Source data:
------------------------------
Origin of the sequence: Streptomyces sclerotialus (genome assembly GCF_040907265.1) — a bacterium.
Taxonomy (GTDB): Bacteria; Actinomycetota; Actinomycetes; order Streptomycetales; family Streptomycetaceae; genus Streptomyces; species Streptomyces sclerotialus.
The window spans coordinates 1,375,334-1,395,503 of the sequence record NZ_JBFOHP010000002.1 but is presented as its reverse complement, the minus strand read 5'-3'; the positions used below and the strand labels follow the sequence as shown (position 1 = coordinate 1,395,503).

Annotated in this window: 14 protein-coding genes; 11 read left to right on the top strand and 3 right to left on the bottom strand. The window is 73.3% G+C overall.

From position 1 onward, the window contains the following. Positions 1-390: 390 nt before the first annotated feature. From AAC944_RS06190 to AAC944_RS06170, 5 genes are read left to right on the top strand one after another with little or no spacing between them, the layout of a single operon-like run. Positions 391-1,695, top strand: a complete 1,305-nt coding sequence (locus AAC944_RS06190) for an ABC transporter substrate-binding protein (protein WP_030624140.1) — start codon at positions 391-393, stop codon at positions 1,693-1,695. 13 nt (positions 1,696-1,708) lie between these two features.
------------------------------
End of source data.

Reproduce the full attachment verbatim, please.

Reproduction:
Origin of the sequence: Streptomyces sclerotialus (genome assembly GCF_040907265.1) — a bacterium.
Taxonomy (GTDB): Bacteria; Actinomycetota; Actinomycetes; order Streptomycetales; family Streptomycetaceae; genus Streptomyces; species Streptomyces sclerotialus.
The window spans coordinates 1,375,334-1,395,503 of the sequence record NZ_JBFOHP010000002.1 but is presented as its reverse complement, the minus strand read 5'-3'; the positions used below and the strand labels follow the sequence as shown (position 1 = coordinate 1,395,503).

Annotated in this window: 14 protein-coding genes; 11 read left to right on the top strand and 3 right to left on the bottom strand. The window is 73.3% G+C overall.

From position 1 onward, the window contains the following. Positions 1-390: 390 nt before the first annotated feature. From AAC944_RS06190 to AAC944_RS06170, 5 genes are read left to right on the top strand one after another with little or no spacing between them, the layout of a single operon-like run. Positions 391-1,695, top strand: a complete 1,305-nt coding sequence (locus AAC944_RS06190) for an ABC transporter substrate-binding protein (protein WP_030624140.1) — start codon at positions 391-393, stop codon at positions 1,693-1,695. 13 nt (positions 1,696-1,708) lie between these two features.